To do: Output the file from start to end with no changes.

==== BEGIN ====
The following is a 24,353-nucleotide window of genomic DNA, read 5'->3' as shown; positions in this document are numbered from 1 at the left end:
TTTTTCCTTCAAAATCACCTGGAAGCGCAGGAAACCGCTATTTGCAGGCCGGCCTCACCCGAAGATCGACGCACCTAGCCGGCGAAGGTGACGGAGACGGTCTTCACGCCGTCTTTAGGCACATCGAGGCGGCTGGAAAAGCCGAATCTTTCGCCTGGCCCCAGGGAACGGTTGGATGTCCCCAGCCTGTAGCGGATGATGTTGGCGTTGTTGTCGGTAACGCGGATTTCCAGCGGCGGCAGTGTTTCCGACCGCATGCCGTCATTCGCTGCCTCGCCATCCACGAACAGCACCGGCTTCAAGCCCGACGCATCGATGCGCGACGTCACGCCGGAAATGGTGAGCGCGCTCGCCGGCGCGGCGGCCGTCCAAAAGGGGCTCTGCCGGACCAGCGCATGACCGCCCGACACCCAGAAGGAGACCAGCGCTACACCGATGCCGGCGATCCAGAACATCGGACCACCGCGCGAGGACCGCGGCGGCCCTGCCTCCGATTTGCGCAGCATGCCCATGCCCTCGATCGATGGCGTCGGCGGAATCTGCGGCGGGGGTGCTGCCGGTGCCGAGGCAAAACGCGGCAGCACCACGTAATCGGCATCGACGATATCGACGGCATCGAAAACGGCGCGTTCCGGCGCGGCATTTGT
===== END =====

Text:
The following is a 24,353-nucleotide window of genomic DNA, read 5'->3' as shown; positions in this document are numbered from 1 at the left end:
TTTTTCCTTCAAAATCACCTGGAAGCGCAGGAAACCGCTATTTGCAGGCCGGCCTCACCCGAAGATCGACGCACCTAGCCGGCGAAGGTGACGGAGACGGTCTTCACGCCGTCTTTAGGCACATCGAGGCGGCTGGAAAAGCCGAATCTTTCGCCTGGCCCCAGGGAACGGTTGGATGTCCCCAGCCTGTAGCGGATGATGTTGGCGTTGTTGTCGGTAACGCGGATTTCCAGCGGCGGCAGTGTTTCCGACCGCATGCCGTCATTCGCTGCCTCGCCATCCACGAACAGCACCGGCTTCAAGCCCGACGCATCGATGCGCGACGTCACGCCGGAAATGGTGAGCGCGCTCGCCGGCGCGGCGGCCGTCCAAAAGGGGCTCTGCCGGACCAGCGCATGACCGCCCGACACCCAGAAGGAGACCAGCGCTACACCGATGCCGGCGATCCAGAACATCGGACCACCGCGCGAGGACCGCGGCGGCCCTGCCTCCGATTTGCGCAGCATGCCCATGCCCTCGATCGATGGCGTCGGCGGAATCTGCGGCGGGGGTGCTGCCGGTGCCGAGGCAAAACGCGGCAGCACCACGTAATCGGCATCGACGATATCGACGGCATCGAAAACGGCGCGTTCCGGCGCGGCATTTGT